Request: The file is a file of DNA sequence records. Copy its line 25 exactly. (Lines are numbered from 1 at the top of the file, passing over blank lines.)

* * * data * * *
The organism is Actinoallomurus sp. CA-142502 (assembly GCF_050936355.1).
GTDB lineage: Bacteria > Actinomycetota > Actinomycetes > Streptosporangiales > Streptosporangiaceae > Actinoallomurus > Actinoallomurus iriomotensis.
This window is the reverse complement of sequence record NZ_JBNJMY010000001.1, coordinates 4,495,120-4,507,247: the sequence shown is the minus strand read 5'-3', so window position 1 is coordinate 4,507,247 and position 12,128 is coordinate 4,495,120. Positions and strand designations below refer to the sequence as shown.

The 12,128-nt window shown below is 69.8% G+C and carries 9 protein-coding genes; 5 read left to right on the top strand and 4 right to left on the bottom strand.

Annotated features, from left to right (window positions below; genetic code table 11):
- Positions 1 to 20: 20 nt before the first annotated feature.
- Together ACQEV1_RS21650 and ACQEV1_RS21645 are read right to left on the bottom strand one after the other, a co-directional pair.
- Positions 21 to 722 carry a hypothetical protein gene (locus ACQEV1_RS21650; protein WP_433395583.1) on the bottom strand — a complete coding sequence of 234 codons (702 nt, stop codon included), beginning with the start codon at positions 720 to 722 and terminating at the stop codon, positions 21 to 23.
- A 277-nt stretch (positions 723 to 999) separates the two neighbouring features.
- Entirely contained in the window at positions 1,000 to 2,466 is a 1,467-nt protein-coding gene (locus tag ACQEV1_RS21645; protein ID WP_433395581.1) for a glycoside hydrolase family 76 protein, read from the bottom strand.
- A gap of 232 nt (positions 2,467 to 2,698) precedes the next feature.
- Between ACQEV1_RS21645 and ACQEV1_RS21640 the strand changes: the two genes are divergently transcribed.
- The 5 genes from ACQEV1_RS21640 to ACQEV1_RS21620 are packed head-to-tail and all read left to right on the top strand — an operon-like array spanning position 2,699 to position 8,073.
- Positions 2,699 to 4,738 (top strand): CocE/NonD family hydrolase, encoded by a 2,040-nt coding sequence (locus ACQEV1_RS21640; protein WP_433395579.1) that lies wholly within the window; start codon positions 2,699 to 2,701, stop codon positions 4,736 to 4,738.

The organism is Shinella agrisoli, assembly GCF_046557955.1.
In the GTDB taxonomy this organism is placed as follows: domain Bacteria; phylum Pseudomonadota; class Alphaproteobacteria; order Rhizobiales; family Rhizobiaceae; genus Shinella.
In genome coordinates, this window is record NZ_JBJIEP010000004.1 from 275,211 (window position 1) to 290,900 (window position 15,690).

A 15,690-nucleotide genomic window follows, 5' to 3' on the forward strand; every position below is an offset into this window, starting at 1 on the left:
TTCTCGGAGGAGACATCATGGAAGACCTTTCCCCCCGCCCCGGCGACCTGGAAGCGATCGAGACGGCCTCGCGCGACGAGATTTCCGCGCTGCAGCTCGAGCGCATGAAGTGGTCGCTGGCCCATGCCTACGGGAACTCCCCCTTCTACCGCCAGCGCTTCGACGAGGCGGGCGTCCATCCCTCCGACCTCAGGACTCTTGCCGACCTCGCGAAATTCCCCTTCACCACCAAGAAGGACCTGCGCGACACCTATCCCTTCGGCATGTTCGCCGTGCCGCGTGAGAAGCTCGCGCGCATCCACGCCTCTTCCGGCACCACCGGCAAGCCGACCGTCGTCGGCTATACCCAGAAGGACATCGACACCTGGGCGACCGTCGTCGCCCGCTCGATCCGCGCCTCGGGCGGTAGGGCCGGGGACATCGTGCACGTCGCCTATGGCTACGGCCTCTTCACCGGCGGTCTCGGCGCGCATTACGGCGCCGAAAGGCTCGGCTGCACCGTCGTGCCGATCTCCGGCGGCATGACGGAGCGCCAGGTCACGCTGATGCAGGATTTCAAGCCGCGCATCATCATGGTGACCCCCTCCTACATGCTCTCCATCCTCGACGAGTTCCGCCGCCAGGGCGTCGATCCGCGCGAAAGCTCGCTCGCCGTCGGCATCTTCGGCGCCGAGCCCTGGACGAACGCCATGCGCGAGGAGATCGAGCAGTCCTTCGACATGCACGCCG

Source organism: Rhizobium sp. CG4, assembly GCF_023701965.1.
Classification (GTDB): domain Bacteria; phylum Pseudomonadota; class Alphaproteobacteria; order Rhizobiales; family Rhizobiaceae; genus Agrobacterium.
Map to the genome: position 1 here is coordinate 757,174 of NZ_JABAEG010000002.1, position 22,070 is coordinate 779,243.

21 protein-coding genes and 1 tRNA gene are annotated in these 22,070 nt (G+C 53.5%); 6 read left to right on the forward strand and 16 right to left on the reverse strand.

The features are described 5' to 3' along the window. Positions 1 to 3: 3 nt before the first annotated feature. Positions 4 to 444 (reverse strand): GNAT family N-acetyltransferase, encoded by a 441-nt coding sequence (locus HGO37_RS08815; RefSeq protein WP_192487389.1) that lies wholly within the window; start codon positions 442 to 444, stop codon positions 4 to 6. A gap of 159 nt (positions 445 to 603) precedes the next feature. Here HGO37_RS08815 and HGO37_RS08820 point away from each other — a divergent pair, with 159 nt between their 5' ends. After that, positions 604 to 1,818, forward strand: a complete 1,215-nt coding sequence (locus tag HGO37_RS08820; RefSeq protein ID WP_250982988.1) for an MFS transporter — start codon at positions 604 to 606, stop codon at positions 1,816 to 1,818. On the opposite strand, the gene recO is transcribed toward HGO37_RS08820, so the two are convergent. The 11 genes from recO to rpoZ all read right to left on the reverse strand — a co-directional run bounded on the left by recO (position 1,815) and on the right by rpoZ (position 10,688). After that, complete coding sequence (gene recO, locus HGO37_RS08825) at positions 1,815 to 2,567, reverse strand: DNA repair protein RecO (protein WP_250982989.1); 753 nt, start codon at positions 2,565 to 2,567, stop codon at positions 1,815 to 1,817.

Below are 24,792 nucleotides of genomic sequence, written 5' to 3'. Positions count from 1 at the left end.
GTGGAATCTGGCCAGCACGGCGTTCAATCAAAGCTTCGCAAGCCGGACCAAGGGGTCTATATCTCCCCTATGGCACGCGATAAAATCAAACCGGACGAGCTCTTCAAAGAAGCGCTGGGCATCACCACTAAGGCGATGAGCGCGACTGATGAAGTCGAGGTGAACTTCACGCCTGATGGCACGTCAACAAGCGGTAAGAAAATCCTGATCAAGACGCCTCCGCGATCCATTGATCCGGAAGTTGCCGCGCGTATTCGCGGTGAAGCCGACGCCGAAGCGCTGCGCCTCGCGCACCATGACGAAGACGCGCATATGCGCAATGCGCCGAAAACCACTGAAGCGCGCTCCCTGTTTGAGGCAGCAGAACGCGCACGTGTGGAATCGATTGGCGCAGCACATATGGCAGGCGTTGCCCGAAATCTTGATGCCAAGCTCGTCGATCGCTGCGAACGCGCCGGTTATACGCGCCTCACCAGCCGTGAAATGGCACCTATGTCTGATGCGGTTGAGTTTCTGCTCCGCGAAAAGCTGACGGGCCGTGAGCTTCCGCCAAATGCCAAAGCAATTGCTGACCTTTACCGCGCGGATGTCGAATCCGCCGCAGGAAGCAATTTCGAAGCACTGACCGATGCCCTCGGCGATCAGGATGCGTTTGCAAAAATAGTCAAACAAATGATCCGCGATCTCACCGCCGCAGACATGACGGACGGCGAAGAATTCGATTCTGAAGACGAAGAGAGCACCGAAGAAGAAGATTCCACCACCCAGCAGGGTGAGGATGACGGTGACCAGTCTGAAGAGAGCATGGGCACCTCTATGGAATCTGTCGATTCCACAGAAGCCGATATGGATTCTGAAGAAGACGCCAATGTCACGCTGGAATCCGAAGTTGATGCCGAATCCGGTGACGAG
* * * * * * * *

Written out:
Below are 24,792 nucleotides of genomic sequence, written 5' to 3'. Positions count from 1 at the left end.